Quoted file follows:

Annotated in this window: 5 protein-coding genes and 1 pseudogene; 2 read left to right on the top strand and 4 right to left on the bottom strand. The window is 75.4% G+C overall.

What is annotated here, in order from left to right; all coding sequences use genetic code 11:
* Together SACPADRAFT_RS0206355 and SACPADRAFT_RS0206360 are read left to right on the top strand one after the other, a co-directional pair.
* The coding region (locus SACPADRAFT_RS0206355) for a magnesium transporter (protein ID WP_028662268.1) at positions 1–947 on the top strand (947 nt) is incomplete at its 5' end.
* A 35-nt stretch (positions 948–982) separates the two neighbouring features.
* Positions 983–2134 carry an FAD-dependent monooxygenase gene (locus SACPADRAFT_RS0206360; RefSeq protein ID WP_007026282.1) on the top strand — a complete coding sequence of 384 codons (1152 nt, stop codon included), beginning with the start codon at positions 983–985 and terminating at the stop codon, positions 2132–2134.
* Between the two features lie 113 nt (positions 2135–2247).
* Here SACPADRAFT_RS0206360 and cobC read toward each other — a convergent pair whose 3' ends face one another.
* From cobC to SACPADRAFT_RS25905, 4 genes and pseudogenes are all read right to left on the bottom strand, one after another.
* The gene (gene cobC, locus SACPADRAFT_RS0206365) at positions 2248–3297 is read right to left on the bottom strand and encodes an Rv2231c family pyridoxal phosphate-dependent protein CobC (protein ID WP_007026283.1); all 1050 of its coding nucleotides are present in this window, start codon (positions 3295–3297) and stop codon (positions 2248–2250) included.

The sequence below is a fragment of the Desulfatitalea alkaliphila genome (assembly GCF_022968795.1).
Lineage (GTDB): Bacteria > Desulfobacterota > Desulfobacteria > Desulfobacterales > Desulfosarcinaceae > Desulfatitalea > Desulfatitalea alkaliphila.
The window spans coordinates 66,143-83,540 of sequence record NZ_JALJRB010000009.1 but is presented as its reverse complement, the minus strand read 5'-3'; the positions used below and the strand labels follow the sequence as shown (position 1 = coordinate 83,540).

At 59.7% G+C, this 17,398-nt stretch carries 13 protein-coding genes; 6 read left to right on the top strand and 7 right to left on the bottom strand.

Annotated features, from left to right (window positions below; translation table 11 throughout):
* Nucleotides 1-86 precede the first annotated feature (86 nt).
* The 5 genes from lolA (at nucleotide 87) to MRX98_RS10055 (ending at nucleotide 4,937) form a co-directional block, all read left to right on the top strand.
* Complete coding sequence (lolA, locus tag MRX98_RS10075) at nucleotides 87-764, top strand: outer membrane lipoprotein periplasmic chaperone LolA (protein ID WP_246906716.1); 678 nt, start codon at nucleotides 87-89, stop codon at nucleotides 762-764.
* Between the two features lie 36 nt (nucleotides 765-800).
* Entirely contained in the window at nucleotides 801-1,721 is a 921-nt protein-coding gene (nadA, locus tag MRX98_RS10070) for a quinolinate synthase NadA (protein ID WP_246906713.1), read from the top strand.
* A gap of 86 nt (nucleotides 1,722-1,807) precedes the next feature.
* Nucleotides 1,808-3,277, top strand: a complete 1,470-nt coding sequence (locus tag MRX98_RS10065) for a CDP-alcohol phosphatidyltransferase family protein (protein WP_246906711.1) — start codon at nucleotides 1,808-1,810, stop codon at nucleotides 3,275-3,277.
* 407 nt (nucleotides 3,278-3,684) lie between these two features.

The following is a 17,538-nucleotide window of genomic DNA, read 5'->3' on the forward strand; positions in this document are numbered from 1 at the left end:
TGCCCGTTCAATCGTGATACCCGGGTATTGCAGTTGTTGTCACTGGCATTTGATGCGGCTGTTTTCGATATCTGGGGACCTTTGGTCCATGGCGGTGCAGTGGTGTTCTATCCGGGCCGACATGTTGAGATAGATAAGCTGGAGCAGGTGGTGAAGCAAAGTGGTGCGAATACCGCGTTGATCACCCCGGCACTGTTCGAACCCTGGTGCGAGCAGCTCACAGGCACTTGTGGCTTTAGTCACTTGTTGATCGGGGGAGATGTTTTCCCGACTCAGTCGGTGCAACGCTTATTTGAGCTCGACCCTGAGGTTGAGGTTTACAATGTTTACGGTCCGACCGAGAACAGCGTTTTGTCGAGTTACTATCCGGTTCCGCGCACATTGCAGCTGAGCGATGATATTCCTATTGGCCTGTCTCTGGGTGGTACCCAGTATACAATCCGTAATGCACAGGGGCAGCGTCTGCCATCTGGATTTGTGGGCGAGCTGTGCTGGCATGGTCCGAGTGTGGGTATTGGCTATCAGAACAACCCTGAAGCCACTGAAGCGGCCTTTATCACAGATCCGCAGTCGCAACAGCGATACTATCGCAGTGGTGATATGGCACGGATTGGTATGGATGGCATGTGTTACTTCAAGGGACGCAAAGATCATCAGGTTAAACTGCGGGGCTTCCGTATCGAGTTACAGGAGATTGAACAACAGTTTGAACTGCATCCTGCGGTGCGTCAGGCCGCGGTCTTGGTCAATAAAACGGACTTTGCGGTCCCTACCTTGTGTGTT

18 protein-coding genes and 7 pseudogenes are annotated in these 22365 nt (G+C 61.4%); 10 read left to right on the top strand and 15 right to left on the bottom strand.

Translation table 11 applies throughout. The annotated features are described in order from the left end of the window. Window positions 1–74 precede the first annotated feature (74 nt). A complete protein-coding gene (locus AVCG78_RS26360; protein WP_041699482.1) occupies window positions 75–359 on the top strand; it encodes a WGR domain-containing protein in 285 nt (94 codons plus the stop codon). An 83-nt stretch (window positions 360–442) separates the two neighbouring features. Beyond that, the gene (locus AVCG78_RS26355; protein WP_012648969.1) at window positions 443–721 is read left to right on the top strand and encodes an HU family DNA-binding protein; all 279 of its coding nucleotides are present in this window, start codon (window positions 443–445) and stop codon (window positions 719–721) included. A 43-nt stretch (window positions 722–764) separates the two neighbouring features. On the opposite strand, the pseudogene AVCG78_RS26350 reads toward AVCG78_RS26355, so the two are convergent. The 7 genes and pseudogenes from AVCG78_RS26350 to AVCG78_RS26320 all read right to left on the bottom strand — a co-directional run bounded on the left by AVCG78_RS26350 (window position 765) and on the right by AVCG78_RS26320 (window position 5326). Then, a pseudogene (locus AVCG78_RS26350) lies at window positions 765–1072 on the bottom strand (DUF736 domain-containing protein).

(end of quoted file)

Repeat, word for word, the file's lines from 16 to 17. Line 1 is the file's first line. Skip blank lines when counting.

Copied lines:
* Nucleotides 1-86 precede the first annotated feature (86 nt).
* The 5 genes from lolA (at nucleotide 87) to MRX98_RS10055 (ending at nucleotide 4,937) form a co-directional block, all read left to right on the top strand.